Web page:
Remove from the oven and allow to cool slightly for about 5 minutes before cutting into wedges like a pizza and digging in! Serve with a side of Georgian salad.

Homemade imeruli khachapuri

Imeruli Khachapuri: Georgian Cheese Bread

This Georgian stuffed cheese bread hails from the west-central Imereti region of the country. It's easy to make and one of the most common versions of this famous pastry found in Georgia. Less decadent than an Adjarian khachapuri, this is sure to be a hit with all those you serve it to.
4.9 from 10 votes
Servings 4
Prep Time 15 minutes
Additional Time 1 hour
Total Time 1 hour 25 minutes



  • 75 ml ( cup) warm milk (about 40°C or 102°F)
  • 4 g (1 tsp) granulated sugar
  • 4 g (1 tsp) active dry yeast
  • 200 g ( cups) all-purpose flour
  • 3 g (½ tsp) salt
  • 1 large egg
  • 1 tbsp sunflower oil


  • 200 g (2 cup) Imeruli cheese (see note)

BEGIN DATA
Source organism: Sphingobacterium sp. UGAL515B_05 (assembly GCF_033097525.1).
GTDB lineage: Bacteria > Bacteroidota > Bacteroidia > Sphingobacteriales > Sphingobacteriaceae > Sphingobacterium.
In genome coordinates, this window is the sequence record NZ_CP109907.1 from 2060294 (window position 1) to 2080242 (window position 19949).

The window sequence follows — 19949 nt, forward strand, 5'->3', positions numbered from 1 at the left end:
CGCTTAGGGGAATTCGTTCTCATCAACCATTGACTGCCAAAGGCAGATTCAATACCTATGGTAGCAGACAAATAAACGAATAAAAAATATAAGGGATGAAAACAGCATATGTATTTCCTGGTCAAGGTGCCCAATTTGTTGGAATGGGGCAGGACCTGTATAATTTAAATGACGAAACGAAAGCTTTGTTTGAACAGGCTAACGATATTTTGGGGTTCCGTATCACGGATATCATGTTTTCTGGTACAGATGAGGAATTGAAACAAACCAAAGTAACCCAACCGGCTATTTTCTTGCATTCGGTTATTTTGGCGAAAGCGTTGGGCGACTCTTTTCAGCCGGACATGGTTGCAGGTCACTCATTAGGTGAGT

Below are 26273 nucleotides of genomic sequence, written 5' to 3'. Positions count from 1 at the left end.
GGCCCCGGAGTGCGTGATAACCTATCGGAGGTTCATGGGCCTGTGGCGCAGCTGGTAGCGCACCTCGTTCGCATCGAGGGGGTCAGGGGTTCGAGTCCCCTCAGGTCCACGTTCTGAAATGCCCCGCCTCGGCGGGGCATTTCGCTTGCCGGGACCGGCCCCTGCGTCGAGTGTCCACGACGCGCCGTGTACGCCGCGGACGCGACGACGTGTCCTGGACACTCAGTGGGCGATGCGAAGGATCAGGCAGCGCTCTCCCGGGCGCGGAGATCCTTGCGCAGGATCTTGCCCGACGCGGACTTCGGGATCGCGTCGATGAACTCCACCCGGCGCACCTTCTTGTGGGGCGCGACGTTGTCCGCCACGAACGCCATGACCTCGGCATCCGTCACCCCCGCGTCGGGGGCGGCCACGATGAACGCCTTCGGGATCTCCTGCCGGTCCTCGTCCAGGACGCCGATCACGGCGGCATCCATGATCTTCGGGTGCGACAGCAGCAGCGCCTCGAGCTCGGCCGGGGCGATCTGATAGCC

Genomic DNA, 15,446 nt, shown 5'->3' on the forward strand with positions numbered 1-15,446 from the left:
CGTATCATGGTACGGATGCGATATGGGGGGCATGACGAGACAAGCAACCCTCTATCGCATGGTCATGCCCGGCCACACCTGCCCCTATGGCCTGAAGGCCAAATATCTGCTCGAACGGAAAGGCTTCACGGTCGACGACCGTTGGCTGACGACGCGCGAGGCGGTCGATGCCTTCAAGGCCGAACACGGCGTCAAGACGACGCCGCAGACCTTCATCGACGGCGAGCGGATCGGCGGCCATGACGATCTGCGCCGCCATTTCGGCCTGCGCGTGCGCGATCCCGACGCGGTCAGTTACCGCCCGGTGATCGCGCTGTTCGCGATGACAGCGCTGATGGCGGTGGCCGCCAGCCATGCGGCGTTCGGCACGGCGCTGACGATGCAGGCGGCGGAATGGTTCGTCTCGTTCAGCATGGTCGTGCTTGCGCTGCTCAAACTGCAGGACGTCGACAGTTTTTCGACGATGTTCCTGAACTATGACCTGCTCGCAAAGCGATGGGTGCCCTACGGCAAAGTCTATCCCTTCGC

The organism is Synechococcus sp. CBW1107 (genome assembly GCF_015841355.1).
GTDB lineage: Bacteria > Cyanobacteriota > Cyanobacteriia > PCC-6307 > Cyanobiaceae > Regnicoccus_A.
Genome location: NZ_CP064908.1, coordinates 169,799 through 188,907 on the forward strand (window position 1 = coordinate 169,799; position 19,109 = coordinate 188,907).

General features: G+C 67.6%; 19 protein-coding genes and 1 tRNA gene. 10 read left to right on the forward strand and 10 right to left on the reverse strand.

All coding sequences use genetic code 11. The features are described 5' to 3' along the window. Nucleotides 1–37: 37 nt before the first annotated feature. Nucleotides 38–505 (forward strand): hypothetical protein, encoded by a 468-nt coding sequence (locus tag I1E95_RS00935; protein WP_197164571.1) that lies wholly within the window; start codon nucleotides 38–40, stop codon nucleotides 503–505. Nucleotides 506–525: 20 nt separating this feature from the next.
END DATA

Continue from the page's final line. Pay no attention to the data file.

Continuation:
• 100 g (1 cup) Sulguni cheese (see note)
  • 1 large egg



  • Dissolve sugar in milk and stir in yeast until combined, set aside until foamy, about 5-10 minutes.
  • Whisk flour and salt together in a large bowl, make a well in the centre and add egg, milk and yeast mixture and oil. Stir until combined and a shaggy dough forms.
  • Turn out onto a lightly floured surface and knead dough until smooth and slightly tacky, about five minutes, kneading in more flour if the dough is too sticky.
    Kneading the khachapuri dough
  • Transfer dough into a large, clean, oiled bowl, cover with plastic wrap or a damp towel and set aside at room temperature until nearly doubled in size, about 1-2 hours depending on how warm the room is.

Assembly & Baking

  • Grate both cheeses on the large holes of a box grater and combine in a large mixing bowl. Add the egg and stir until well combined and the cheese bind together, set aside.
  • Preheat oven to 200°C (400°F). Line a baking sheet with parchment paper and position a rack in centre of oven. Gently deflate dough and turn out onto a lightly floured surface, roll out the dough in a circle until about 4-5 (1/4 inch) millimetres thick.
    Adding the cheese to the dough
  • Place prepared cheese filling in the centre of the dough circle, leaving about 8 centimetres (3 inches) in diameter on all sides. Fold remaining dough over the cheese until the filling is completely covered by dough.